By Jesse Wood
April 30, 2012. After three years of pondering, planning and renovating, the F.A.R.M Café opens to the public for lunch from 11 a.m. to 2 p.m. The day’s main entrees – for meat eaters and vegetarians, alike – include grilled chicken with mango chutney and whole wheat penne pasta with spinach, tomato and red pepper sauce. (View full menu below.)
The F.A.R.M. acronym stands for Feed All Regardless of Means, and the concept of the community café is that customers pay what they can afford. Some may pay more – others less, and those who cannot pay may volunteer for an hour in exchange for a meal.
Executive Chef Renee Boughman said the café has two missions.
“It’s two fold. The goal is to create a community while at the same time feeding those of less means,” Boughman said. “The way we see it happening is those who can afford to pay [will] help circulate funds for those who have food security issues and instead of just going to a food pantry where they have something handed to them and walk away, this is a way [for them] to still be apart of the community.”
The community café concept is new to the High Country, but it is not a new venture. Boughman said that the concept originated in Salt Lake City, Utah, about eight years ago with the One World Cafe. She added that these cafes “have grown by leaps and bounds” with 27 of these cafés existing and just as many or more are currently in the works.
With the “pay what you can” concept, a possibility exists that folks may take advantage of the situation, but the staff feels that positivity will override any negativity as people understand the message and mission of F.A.R.M. Café.
“It’s always a concern in any venture like this,” Boughman said. “Sure there will be those fringe people who may try to take advantage of the situation … But we must simply emphasize that we are trying to build a better community, a healthy community.”
Food will come from a variety of sources, and as much as possible, the F.A.R.M. Café will feature fresh, local and organic foods. For instance, food has come from Charlotte’s Greenhouse and Maverick Farms, both of Valle Crucis. Another cattle farmer, who wished to stay anonymous, has donated locally raised beef. The café is also looking forward to collaborating with New River Organic Growers.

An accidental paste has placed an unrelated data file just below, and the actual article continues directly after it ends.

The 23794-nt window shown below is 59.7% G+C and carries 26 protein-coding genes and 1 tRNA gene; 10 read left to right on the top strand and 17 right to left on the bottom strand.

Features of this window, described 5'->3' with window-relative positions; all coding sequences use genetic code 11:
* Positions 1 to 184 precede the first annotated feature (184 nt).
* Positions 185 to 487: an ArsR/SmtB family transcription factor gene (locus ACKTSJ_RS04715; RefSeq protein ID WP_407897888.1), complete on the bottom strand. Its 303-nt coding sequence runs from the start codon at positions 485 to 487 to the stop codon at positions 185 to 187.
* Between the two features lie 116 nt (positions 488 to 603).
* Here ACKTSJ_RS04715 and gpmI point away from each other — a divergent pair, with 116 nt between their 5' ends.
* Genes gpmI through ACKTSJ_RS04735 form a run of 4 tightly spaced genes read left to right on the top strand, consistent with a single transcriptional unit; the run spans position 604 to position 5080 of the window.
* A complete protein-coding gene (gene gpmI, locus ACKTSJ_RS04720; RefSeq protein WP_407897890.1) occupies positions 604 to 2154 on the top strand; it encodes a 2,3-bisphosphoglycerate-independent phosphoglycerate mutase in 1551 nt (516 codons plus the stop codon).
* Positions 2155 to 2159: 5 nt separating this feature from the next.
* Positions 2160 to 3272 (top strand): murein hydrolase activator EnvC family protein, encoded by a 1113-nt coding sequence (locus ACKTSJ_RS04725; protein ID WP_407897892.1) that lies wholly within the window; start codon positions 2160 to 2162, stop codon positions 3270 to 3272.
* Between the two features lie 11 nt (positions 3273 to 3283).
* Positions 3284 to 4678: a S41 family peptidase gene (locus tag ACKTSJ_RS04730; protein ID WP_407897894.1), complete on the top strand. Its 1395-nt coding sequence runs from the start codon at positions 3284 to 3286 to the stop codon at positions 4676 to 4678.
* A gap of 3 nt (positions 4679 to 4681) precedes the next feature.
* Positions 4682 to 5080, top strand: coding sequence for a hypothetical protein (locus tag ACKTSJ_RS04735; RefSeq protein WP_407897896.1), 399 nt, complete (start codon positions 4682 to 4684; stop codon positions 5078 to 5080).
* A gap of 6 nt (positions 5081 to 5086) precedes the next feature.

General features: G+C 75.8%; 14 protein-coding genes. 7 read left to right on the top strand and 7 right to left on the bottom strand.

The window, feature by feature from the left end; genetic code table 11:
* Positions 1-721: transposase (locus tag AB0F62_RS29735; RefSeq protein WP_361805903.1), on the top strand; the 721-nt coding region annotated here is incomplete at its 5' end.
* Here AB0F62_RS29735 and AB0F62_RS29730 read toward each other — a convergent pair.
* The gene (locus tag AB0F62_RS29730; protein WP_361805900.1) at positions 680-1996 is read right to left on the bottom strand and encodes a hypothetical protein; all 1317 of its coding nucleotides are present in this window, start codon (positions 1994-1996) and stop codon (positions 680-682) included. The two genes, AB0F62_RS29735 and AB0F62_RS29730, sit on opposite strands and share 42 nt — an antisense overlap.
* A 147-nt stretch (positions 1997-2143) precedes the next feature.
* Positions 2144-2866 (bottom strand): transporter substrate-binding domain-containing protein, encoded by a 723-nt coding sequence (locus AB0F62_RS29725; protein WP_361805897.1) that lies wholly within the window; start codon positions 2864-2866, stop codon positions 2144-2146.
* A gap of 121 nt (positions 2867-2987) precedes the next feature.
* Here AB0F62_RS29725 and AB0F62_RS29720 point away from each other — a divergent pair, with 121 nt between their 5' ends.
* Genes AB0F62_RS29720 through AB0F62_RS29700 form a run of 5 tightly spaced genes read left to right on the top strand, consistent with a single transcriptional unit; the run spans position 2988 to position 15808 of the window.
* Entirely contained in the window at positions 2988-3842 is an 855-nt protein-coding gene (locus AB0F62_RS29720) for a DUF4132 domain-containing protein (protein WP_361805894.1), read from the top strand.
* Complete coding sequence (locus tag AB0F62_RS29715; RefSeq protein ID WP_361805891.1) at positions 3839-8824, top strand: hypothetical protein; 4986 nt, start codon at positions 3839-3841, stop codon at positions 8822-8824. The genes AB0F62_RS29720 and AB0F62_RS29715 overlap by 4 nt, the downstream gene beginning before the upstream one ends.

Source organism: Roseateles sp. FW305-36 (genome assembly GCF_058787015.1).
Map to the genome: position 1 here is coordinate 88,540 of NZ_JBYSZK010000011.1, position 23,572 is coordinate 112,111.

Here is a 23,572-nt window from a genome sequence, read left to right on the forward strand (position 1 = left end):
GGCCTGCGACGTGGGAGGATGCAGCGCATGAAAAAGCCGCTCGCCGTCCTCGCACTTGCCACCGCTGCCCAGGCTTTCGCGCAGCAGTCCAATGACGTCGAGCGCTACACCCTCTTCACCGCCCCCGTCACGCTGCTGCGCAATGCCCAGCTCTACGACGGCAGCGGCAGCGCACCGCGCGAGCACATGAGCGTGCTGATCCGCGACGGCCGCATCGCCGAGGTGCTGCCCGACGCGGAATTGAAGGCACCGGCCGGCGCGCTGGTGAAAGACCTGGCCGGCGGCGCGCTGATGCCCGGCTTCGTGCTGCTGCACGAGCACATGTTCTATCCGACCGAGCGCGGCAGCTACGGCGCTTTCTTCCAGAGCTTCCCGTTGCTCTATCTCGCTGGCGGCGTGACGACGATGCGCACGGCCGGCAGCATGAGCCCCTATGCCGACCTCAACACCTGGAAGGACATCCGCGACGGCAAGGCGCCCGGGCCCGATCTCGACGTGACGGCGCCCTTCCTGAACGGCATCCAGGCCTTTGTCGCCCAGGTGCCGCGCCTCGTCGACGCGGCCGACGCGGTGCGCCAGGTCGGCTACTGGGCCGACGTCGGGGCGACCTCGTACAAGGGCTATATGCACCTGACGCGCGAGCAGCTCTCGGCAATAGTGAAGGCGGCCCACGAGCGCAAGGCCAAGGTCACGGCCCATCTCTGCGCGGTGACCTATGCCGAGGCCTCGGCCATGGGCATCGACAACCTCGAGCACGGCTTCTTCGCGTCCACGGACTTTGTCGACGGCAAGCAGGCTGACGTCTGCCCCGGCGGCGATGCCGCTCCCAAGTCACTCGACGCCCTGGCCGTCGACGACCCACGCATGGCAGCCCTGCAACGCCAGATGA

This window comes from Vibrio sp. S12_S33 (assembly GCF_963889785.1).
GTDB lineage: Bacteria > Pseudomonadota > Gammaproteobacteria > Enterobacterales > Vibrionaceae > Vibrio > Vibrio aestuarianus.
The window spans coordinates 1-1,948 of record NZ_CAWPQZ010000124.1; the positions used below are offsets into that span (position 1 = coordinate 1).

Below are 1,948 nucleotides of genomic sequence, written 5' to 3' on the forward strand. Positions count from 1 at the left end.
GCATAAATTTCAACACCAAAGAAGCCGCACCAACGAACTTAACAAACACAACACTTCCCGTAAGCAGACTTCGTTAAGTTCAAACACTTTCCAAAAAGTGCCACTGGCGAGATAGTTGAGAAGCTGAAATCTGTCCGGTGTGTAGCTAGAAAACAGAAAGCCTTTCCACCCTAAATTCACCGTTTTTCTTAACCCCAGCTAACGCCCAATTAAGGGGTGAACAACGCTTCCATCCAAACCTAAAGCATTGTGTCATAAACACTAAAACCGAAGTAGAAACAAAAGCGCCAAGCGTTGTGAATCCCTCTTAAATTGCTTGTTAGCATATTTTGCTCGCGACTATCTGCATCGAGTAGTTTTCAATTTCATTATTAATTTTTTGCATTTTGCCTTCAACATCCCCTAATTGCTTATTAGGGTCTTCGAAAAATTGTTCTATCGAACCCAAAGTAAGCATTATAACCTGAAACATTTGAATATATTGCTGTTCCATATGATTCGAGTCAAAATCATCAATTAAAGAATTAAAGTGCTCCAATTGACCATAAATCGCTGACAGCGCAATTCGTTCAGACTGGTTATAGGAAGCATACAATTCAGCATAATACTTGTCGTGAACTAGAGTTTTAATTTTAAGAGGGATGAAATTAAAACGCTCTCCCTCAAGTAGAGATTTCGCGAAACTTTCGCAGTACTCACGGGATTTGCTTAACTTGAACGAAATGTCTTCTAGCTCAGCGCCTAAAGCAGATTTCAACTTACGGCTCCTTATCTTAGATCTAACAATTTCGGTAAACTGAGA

Though the goal is to have all fresh, local and organic foods, Boughman said in today’s economy that wouldn’t be practical or affordable for the nonprofit. Some staples will come from large food vendors.
So far more than 200 people have been involved in the project, which is pretty much an all-volunteer effort, though a few paid employees are on the staff. “It’s been a truly grassroots effort,” she said.
The dining experience is about the same as any other restaurant, but just a little tweaked, Boughman said. The menu is buffet style, though she added that it isn’t all-you-can-eat. Customers will be asked to be mindful of their portions, so that no food is wasted.
“Again we are trying to educate individuals on how we consume food in this country,” Boughman said. “We all know we always end up with three times more and go out to eat throwing half of it away, and restaurants are filling up dumpsters with food everyday.”
F.A.R.M. Café is open from 11 a.m. to 2 p.m., Monday through Saturday. In the future, the café may expand its operating hours. For more information, click to www.farmcafe.org or call 828-386-1000.
Tuesday’s and Wednesday’s Menu
Tuesday, May 1
Grilled Chicken with Mango Chutney
Whole Wheat Penne with Spinach, Tomato & Red Pepper Sauce
Sweet Tater Mashers
Mixed Green Salad with Pineapple Vinaigrette
Wednesday, May 2
Tilapia with Artichoke, Lemon & Basil Sauce
Red Cabbage Slaw
Hoppin’ John with Rice
Roasted Fennel & Tomato Soup
Mixed Green Salad with Balsamic Vinaigrette